“It’s funny how the game has changed,” Bird continued. “And my thinking about it. I was really worried—back sixteen, seventeen years ago—that the little guy didn’t have a spot in the N.B.A. anymore: it was just going to be the big guards like Magic Johnson. But then players started shooting more threes and spacing the court, and everyone wants small guards now. Watching these kids play now, I’m like everybody else: Wow, man. They can really shoot! They have more freedom to get to the basket. The ball moves a little better. These kids are shooting from farther, with more accuracy. Now some teams shoot up around thirty threes a game. My era, you always think that’s the greatest era. But I’m not so sure anymore.”
“People think us old guys hate when we talk about it,” Barkley told Bickley and Marotta on Arizona Sports 98.7 FM. “It has nothing to do with the Warriors’ greatness, LeBron’s greatness. But I’ve never seen the NBA as bad as it is, and I’ve been saying it the last three or four years. We’ve got too many young players coming out of college that don’t know how to play. It’s frustrating for me because I want to see competitive basketball.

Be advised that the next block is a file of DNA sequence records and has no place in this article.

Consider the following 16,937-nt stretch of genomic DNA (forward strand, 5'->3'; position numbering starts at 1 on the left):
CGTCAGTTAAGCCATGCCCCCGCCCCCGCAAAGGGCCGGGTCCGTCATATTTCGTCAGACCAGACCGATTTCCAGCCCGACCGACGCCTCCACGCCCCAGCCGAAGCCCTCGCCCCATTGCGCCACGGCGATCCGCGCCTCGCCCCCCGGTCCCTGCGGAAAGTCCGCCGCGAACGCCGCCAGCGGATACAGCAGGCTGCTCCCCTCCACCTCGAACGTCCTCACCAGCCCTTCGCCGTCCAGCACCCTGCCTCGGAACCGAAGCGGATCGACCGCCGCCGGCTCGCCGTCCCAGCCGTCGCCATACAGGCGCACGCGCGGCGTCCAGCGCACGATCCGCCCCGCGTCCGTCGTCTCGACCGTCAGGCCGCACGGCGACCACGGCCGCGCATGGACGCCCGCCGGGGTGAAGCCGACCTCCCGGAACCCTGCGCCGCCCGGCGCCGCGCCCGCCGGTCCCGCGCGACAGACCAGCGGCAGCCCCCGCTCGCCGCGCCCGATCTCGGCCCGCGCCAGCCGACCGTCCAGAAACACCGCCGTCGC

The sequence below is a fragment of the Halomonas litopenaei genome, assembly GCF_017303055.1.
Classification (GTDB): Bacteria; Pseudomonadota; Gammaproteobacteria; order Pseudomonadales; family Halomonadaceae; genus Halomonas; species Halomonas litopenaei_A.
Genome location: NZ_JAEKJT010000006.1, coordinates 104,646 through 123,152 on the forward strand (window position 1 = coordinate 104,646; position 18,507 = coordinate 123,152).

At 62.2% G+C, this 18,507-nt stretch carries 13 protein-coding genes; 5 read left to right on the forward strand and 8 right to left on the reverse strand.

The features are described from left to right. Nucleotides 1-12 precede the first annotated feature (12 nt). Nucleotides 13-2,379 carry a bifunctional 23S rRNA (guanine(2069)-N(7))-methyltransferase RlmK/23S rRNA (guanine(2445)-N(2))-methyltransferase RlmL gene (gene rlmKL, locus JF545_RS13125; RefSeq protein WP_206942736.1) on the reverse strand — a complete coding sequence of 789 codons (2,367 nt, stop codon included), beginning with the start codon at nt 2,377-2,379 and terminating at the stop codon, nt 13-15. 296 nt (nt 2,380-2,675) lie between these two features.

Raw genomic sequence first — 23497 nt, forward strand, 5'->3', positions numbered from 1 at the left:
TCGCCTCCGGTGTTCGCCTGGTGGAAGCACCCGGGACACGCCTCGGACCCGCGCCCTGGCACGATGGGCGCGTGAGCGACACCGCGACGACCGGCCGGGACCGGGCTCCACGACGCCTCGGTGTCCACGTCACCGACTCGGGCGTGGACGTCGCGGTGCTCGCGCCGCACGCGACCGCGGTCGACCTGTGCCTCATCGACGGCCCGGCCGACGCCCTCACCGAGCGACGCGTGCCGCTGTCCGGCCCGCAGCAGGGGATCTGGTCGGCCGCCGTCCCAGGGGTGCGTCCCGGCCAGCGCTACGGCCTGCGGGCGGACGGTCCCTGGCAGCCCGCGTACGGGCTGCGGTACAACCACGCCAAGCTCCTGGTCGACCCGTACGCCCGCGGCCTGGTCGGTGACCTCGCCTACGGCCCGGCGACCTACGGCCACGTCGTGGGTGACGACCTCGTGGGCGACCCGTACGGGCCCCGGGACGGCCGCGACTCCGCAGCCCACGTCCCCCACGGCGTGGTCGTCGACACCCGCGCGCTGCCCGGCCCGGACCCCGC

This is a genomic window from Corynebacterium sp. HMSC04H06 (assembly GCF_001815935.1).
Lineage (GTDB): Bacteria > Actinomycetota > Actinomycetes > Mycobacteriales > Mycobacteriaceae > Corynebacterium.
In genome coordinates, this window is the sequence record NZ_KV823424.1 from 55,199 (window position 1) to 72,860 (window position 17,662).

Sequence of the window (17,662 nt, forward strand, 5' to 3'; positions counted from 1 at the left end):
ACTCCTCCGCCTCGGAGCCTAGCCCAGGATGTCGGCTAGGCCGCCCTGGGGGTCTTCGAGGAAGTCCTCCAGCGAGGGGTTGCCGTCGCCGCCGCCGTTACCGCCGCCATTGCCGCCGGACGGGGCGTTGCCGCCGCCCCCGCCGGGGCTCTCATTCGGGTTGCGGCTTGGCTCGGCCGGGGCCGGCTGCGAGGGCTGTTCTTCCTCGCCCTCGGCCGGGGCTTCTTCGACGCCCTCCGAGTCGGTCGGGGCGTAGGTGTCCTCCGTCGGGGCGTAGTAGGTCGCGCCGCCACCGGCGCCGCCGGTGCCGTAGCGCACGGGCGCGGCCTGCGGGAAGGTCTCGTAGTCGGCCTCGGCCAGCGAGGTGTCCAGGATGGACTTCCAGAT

Cleveland Cavaliers point guard Kyrie Irving says he doesn't care about Tracy McGrady's recent comments that the NBA is "watered down." "It doesn't matter to me," Irving said. "There's always a different era that comes into the game and guys are going to continue to change the game. We just try to make our imprint as best we can."
"The past guys that have been in this league are always going to have an opinion of what they would've been like in this era and this new generation," Irving said. "All you can do is respect what they have given to the game, respect any opinion of the past guys that have given something to this game that I've watched for numerous years. It's all in good respect."
Chris Fedor: #Cavs Kyrie Irving responds to Tracy McGrady's comments about NBA being "watered down" right now: "I really don't care. It doesn't matter to me. There's always a different era that comes into the game and guys are going to continue to change the game. We just try to make our imprint as best we can. The past guys that have been in this league are always going to have an opinion of what they would've been like in this era and this new generation. All you can do is respect what they have given to the game, respect any opinion of the past guys that have given something to this game that I've watched for numerous years. It's all in good respect."